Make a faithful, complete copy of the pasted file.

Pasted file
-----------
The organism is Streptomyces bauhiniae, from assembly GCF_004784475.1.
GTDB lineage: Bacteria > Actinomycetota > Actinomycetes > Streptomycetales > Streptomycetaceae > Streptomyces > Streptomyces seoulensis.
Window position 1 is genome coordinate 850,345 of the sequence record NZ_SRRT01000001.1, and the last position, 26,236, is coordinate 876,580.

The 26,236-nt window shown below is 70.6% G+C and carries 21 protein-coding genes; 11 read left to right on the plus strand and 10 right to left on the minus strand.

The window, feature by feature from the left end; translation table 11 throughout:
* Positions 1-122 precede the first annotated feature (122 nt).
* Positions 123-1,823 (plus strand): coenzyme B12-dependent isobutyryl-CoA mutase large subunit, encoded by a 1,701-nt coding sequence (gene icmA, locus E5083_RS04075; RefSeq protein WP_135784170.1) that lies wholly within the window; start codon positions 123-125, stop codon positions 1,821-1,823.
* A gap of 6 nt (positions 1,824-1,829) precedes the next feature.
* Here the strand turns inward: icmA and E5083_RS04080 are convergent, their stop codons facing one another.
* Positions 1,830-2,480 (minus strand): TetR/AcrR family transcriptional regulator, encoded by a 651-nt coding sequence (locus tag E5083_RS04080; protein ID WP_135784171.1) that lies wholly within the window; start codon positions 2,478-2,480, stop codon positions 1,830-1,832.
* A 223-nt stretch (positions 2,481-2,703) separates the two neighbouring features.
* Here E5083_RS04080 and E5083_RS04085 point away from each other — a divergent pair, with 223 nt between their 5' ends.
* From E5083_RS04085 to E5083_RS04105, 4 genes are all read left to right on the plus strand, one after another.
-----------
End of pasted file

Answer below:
The organism is Streptomyces bauhiniae, from assembly GCF_004784475.1.
GTDB lineage: Bacteria > Actinomycetota > Actinomycetes > Streptomycetales > Streptomycetaceae > Streptomyces > Streptomyces seoulensis.
Window position 1 is genome coordinate 850,345 of the sequence record NZ_SRRT01000001.1, and the last position, 26,236, is coordinate 876,580.

The 26,236-nt window shown below is 70.6% G+C and carries 21 protein-coding genes; 11 read left to right on the plus strand and 10 right to left on the minus strand.

The window, feature by feature from the left end; translation table 11 throughout:
* Positions 1-122 precede the first annotated feature (122 nt).
* Positions 123-1,823 (plus strand): coenzyme B12-dependent isobutyryl-CoA mutase large subunit, encoded by a 1,701-nt coding sequence (gene icmA, locus E5083_RS04075; RefSeq protein WP_135784170.1) that lies wholly within the window; start codon positions 123-125, stop codon positions 1,821-1,823.
* A gap of 6 nt (positions 1,824-1,829) precedes the next feature.
* Here the strand turns inward: icmA and E5083_RS04080 are convergent, their stop codons facing one another.
* Positions 1,830-2,480 (minus strand): TetR/AcrR family transcriptional regulator, encoded by a 651-nt coding sequence (locus tag E5083_RS04080; protein ID WP_135784171.1) that lies wholly within the window; start codon positions 2,478-2,480, stop codon positions 1,830-1,832.
* A 223-nt stretch (positions 2,481-2,703) separates the two neighbouring features.
* Here E5083_RS04080 and E5083_RS04085 point away from each other — a divergent pair, with 223 nt between their 5' ends.
* From E5083_RS04085 to E5083_RS04105, 4 genes are all read left to right on the plus strand, one after another.